Microsoft, Oracle and unnamed others for waging what he says is “a hostile, organized campaign against Android. Drummond asserts that Google’s rivals have joined together in an anti-competitive cabal of sorts that uses patent law almost as a pretext to attempt to “strangle” Android. (The phrase anti-competitive is self-consciously used four times in his post.) Drummond contends that Google’s rivals are threatened by or unable to compete with Android’s momentum (citing Android’s 550,000 daily activations) and have resorted to this nefarious strategy to make Android more expensive for hardware makers and consumers.
Raising the cost hardware manufacturers must pay for Android is explicitly what Microsoft is trying to do with its patent-licensing demands (vs. HTC and Samsung). Steve Ballmer has said so very directly. Microsoft is also seeking to generate revenue from Android, which it is starting to do.
Oracle is certainly seeking licensing revenue but probably not trying to inflate the cost of Android. And Apple is probably trying to do neither. It’s more likely that Apple genuinely believes its IP has been infringed. Apple has repeatedly said that Android handset makers have ripped-off the iPhone’s design and other key features. Apple’s lawsuit against Samsung, the top Android OEM, argues that the Korean company slavishly copied the iPhone and iPad’s designs:
Rather than innovate and develop its own technology and a unique Samsung style for its smart phone products and computer tablets, Samsung chose to copy Apple’s technology, user interface and innovative style in these infringing products…
Apple Not a “Patent Troll”
A strong case can be made that Android OEMs (Samsung in particular) have copied the look and feel of the iPhone. As has been widely documented, the original Android prototype devices (see image above left) looked very much like BlackBerries. Not long after the iPhone came out most Android handsets came to look like the iPhone. In addition, the presentation and operation of apps on Android devices largely came to mimic the iPhone.
What if Android handset makers did partly copy the iPhone’s chief features and design? If you’re Apple you believe this may have cut into sales because your product is less differentiated that it otherwise would have been.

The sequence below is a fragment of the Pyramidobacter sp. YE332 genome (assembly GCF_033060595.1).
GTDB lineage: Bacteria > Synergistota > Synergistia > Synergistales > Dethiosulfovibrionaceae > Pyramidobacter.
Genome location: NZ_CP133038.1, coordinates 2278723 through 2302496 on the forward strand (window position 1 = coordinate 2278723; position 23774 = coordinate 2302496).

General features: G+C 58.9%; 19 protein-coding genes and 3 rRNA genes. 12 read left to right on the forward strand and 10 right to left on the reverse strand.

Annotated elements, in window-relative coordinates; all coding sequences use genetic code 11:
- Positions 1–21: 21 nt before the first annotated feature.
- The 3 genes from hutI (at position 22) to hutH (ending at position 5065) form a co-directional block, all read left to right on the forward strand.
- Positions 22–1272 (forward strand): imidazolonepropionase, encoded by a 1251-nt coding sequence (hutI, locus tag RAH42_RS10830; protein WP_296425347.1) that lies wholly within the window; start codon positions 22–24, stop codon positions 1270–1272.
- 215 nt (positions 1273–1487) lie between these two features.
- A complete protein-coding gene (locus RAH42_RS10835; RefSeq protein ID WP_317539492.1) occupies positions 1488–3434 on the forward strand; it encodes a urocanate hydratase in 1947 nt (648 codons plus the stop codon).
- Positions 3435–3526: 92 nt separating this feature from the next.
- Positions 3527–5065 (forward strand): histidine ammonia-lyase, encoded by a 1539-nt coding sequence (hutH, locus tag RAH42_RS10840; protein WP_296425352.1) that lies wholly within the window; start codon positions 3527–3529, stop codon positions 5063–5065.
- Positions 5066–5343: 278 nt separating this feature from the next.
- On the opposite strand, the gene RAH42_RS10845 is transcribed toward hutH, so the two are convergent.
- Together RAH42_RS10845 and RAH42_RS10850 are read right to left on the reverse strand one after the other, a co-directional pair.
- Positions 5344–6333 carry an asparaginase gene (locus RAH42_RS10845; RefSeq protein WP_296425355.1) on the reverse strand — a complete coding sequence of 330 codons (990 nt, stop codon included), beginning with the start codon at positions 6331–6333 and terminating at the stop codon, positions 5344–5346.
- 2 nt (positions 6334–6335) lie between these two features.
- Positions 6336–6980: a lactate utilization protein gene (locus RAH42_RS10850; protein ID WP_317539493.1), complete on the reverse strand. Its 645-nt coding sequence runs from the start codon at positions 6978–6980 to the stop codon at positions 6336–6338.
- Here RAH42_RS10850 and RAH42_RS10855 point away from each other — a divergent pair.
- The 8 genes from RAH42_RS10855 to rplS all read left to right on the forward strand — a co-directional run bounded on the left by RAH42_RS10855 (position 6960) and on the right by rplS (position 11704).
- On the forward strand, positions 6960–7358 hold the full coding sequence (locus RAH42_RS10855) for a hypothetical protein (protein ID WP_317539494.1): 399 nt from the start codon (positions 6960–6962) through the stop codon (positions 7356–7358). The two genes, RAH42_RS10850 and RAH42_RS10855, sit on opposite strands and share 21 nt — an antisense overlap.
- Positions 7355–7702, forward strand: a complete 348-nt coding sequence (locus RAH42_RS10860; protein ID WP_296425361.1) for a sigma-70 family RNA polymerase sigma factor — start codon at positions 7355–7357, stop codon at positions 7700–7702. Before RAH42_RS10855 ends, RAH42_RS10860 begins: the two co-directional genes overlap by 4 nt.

There’s a balance between protecting legitimate IP and suppressing new product development and competition. That’s the balance policymakers and judges must strike. Apple believes it’s doing the former, while Google believes that Apple and its other rivals are seeking to do the latter.
A Chance to Play the Underdog/Victim
Beyond defending itself against what it says is an unwarranted and illegitimate attack — Google stops short of calling it “illegal” — the company is using this opportunity to score some political points. Google casts itself as the friend of the consumer and champion of openness and innovation. This is partly true and partly a cynical bit of rhetoric. (Indeed Skyhook Wireless might disagree, having been allegedly squeezed out of relationships with two Android OEMs by Google.)
In fairness to Google I’m sure some (and perhaps most) of the patent claims being asserted against Android are vague or dubious, but there’s also probably some legitimacy to some of them as well. Most legal cases are rarely black or white.The broader problem revealed by the recent “patent wars” is that US intellectual property law is a mess, forcing companies to buy huge patent portfolios to protect themselves against potential future litigation. There’s also no doubt that some patent litigants are exploiting the law quite cynically. This subject was the focus of a recent NPR/This American Life report: “When Patents Attack.”